Chris Carpenter and battle for perception

Television cameras caught Chris Carpenter shouting something after Mike Napoli flied out to the deepest part of the ballpark to end the sixth inning.
Several Rangers players thought Carpenter was yelling at Napoli, though it’s unclear if that’s the case. The Rangers’ catcher said he didn’t hear anything but was told about it later.
“Somebody brought it to my attention” – Napoli said. “It’s kind of unfortunate. I don’t really know him. I don’t know why he’d be yelling at me like that. I’m not going to get involved in anything like that. I don’t know. I didn’t hear anything. I don’t know what I’ve ever done to make him think that. I’m not going to get involved in that.”
Carpenter continued to yell – just to no one in particular – as he headed back to the Cardinals dugout and was clearly frustrated that the Rangers had tied the score in that inning.
Mitch Moreland saw Carpenter yelling but figured it was more about firing himself up.
“He’s a fiery guy and you’re in the heat of the moment” – Moreland said. “Sometimes that can happen. We don’t react to that kind of stuff. You just go out and play.”

Chris Carpenter and battle for perception
Chris Carpenter.

Mocking the suggestion that a postseason performance might have a big impact on impeding free-agent earnings has become such a blogosphere mainstay that it has almost become cliche.
No matter how C.J. Wilson does in Monday night’s Game 5 of the World Series, it is not going to produce a 20 million dollars swing in his payday.
No matter the result, Wilson will still be a 30-year-old lefty and arguably the market’s top available pitcher depending on what happens with CC Sabathia. His work ethic and ability to pitch over
200 innings a season will still be the same and the biggest check mark working against him will still exist. He has only spent two full seasons as a starter. Teams will still have money to spend this offseason and Wilson is still equipped with the biggest basket when it comes time to catch it.
Of course, if we want to talk about the narrative and how Wilson will be perceived during that moneygrab, then I think that’s fair game. As a guy who still hasn’t had everyone buy into his ‘ace’ label, Wilson’s performance against Chris Carpenter — a guy who also had to earn his own ace reputation over time — will go a long way to determining that storyline.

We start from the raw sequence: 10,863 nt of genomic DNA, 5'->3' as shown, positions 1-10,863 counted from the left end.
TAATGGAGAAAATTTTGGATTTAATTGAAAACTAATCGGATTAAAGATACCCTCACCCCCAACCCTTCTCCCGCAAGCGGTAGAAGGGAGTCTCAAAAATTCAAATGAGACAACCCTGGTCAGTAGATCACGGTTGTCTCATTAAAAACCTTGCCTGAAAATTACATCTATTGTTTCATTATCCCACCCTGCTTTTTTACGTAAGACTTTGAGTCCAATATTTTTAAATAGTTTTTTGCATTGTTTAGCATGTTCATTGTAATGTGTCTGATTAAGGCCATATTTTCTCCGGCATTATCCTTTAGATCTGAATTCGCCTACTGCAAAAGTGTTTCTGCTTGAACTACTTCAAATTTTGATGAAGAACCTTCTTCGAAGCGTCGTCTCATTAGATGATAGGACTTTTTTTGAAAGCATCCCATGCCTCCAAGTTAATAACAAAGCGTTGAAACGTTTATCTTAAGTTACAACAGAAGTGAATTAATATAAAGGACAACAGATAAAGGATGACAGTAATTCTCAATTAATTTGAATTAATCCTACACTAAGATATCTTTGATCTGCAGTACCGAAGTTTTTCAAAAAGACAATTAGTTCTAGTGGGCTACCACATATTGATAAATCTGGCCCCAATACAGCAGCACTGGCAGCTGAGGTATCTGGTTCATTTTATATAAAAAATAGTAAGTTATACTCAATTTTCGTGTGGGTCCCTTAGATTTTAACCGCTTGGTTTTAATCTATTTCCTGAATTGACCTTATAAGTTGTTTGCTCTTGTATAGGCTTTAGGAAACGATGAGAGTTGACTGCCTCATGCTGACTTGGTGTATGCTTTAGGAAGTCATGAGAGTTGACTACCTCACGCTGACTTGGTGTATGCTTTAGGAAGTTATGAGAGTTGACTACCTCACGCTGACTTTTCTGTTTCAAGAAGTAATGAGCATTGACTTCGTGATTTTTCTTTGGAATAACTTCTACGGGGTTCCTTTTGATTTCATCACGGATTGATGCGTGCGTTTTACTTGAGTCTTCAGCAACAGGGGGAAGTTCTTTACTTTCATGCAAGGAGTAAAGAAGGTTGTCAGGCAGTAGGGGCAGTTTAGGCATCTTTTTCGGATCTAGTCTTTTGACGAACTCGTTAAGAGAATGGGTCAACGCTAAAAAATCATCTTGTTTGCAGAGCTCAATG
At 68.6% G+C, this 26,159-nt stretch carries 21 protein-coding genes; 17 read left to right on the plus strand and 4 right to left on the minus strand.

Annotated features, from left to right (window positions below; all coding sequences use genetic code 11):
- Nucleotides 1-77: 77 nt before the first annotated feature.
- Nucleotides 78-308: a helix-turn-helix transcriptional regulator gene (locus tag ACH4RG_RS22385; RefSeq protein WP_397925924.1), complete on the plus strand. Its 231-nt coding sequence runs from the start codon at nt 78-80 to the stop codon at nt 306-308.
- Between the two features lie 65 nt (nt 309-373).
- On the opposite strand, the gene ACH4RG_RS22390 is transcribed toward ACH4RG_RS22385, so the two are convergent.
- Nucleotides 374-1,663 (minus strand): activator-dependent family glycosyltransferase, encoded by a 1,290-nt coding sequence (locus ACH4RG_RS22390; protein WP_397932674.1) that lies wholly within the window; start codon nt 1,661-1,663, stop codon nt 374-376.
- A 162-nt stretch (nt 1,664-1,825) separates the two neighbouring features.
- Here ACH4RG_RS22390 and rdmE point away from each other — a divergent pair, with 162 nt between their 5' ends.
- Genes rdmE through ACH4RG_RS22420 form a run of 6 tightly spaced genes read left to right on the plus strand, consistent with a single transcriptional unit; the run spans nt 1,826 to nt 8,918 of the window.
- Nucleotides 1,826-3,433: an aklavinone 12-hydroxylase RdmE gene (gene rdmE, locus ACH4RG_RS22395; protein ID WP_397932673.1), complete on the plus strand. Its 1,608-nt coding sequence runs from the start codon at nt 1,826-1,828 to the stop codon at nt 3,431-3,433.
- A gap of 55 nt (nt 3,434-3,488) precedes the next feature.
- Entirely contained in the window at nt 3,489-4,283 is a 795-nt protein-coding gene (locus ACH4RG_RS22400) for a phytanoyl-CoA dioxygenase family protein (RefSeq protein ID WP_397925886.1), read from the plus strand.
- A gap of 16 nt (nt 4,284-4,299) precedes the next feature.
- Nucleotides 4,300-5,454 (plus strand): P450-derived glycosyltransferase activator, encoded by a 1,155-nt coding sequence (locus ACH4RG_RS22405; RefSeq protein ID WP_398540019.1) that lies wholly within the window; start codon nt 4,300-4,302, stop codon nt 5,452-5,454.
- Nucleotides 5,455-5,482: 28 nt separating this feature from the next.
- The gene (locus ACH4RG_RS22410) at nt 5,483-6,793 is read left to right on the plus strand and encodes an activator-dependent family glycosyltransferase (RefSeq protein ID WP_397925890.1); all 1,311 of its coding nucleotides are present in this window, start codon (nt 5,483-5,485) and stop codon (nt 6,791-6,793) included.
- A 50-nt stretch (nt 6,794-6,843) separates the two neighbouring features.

Even Wilson agreed with that assessment during a Sunday press conference.
“True story” – he said when it was suggested Game 5 is the biggest start of his life.
“That’s what the commercial says, that legends are born in the postseason or whatever” – he added.

When you’re the third Hall of Famer on the team, you can get lost.
When one of them is your telegenic, innovative manager, the other the best hitter since Willie Mays, you can get positively buried.
It is Chris Carpenter’s fortunate fate to be managed by Tony La Russa and to be outshined by Albert Pujols.
Without them, certainly, Carpenter and the Cardinals are a lesser team.
Without Carpenter, La Russa and Pujols aren’t where they are, either.
When Carpenter entered his 14th postseason start last night, in Game 5 of a tied World Series, the Cardinals had won 11 times behind him. Only one of those losses was a real clunker, in the 2009 Division Series.
After his seven innings and two solo homers allowed last night, he is 8-2 with a 3,05 ERA in the postseason.
To compare: Cliff Lee is 7-3 with a 2,52 ERA in 11 starts; Jim Palmer, 8-3 with a 2,61 ERA in 17 games.
And neither of them ever faced these Rangers, baseball’s best offensive team, at their home park, the most offense-friendly joint in the game. The Rangers won, 4-2, and took a 3-2 Series lead, but only after Carpenter defined himself further as one of the premier playoff pitchers of the age.
“I did the best I could” – Carpenter said, against a “super-powerful lineup.”
“He was great” – said Lance Berkman, a linchpin of the offense that now has scored two runs in the last two games after tagging the Rangers for 16 in Game 3. “That’s what he’s done his entire career. That was not unexpected.”
Somewhat disingenuously, perhaps, Carpenter dismissed the magnification of postseason effectiveness.
“I don’t think it defines who you are. I think what defines who you are is, one, the consistency you put in day in and day out as a professional, and two, how you go about your business on and off the field. That defines who you are” – Carpenter said Sunday. “Postseason is just at a different level.”
He pitches on a different level.
He went 3-1 with a 2,78 ERA in the Cardinals’ 2006 championship run. He went 4-0 with a 2,10 ERA in his first five playoff starts. He is 3-0 with a 3,30 ERA in five starts this postseason, including a three-inning, four-run managerial mistake when he pitched on 3 days’ rest against the Phillies.
Carpenter’s regular-season runs have been as good as anyone’s in the past eight seasons, with a .693 winning percentage as a Cardinal. He won the Cy Young Award in 2005. His 15 shutouts trail only Roy Halladay, the best pitcher of this generation.

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